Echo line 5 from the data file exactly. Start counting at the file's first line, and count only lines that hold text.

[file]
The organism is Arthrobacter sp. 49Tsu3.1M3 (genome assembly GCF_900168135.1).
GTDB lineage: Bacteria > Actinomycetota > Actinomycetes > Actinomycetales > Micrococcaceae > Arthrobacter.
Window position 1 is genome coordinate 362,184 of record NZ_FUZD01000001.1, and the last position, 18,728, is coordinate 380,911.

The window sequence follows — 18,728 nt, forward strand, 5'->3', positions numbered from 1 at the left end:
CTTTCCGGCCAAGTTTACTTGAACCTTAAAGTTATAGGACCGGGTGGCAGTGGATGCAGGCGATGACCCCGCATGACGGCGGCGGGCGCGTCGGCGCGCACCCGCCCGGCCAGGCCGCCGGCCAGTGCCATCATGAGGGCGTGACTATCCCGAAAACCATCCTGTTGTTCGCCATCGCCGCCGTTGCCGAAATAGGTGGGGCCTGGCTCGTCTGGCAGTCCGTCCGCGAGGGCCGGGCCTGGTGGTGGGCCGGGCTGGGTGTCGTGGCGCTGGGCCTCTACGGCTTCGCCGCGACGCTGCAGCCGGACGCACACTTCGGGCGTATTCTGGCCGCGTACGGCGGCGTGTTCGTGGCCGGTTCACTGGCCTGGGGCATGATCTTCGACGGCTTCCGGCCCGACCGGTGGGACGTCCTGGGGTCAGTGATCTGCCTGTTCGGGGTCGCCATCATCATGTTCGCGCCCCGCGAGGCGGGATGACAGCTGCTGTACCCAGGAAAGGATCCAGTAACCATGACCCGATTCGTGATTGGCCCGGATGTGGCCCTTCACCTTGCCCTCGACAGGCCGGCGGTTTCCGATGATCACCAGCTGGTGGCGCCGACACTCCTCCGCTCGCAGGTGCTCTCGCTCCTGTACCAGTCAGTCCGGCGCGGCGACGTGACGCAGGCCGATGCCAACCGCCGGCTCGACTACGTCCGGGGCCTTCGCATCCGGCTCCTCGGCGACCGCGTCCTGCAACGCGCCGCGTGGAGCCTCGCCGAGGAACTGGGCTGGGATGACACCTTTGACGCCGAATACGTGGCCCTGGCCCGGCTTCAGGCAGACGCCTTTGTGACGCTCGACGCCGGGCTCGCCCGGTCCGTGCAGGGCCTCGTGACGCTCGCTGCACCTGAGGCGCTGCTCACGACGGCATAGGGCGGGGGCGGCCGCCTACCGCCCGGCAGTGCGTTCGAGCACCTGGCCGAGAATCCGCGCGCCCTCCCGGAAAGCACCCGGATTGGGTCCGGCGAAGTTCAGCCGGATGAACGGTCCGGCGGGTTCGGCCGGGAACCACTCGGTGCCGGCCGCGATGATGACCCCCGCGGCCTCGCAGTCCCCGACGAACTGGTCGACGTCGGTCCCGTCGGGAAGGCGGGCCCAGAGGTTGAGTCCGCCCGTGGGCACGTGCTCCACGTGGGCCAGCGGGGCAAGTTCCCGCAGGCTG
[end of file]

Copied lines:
CTTTCCGGCCAAGTTTACTTGAACCTTAAAGTTATAGGACCGGGTGGCAGTGGATGCAGGCGATGACCCCGCATGACGGCGGCGGGCGCGTCGGCGCGCACCCGCCCGGCCAGGCCGCCGGCCAGTGCCATCATGAGGGCGTGACTATCCCGAAAACCATCCTGTTGTTCGCCATCGCCGCCGTTGCCGAAATAGGTGGGGCCTGGCTCGTCTGGCAGTCCGTCCGCGAGGGCCGGGCCTGGTGGTGGGCCGGGCTGGGTGTCGTGGCGCTGGGCCTCTACGGCTTCGCCGCGACGCTGCAGCCGGACGCACACTTCGGGCGTATTCTGGCCGCGTACGGCGGCGTGTTCGTGGCCGGTTCACTGGCCTGGGGCATGATCTTCGACGGCTTCCGGCCCGACCGGTGGGACGTCCTGGGGTCAGTGATCTGCCTGTTCGGGGTCGCCATCATCATGTTCGCGCCCCGCGAGGCGGGATGACAGCTGCTGTACCCAGGAAAGGATCCAGTAACCATGACCCGATTCGTGATTGGCCCGGATGTGGCCCTTCACCTTGCCCTCGACAGGCCGGCGGTTTCCGATGATCACCAGCTGGTGGCGCCGACACTCCTCCGCTCGCAGGTGCTCTCGCTCCTGTACCAGTCAGTCCGGCGCGGCGACGTGACGCAGGCCGATGCCAACCGCCGGCTCGACTACGTCCGGGGCCTTCGCATCCGGCTCCTCGGCGACCGCGTCCTGCAACGCGCCGCGTGGAGCCTCGCCGAGGAACTGGGCTGGGATGACACCTTTGACGCCGAATACGTGGCCCTGGCCCGGCTTCAGGCAGACGCCTTTGTGACGCTCGACGCCGGGCTCGCCCGGTCCGTGCAGGGCCTCGTGACGCTCGCTGCACCTGAGGCGCTGCTCACGACGGCATAGGGCGGGGGCGGCCGCCTACCGCCCGGCAGTGCGTTCGAGCACCTGGCCGAGAATCCGCGCGCCCTCCCGGAAAGCACCCGGATTGGGTCCGGCGAAGTTCAGCCGGATGAACGGTCCGGCGGGTTCGGCCGGGAACCACTCGGTGCCGGCCGCGATGATGACCCCCGCGGCCTCGCAGTCCCCGACGAACTGGTCGACGTCGGTCCCGTCGGGAAGGCGGGCCCAGAGGTTGAGTCCGCCCGTGGGCACGTGCTCCACGTGGGCCAGCGGGGCAAGTTCCCGCAGGCTG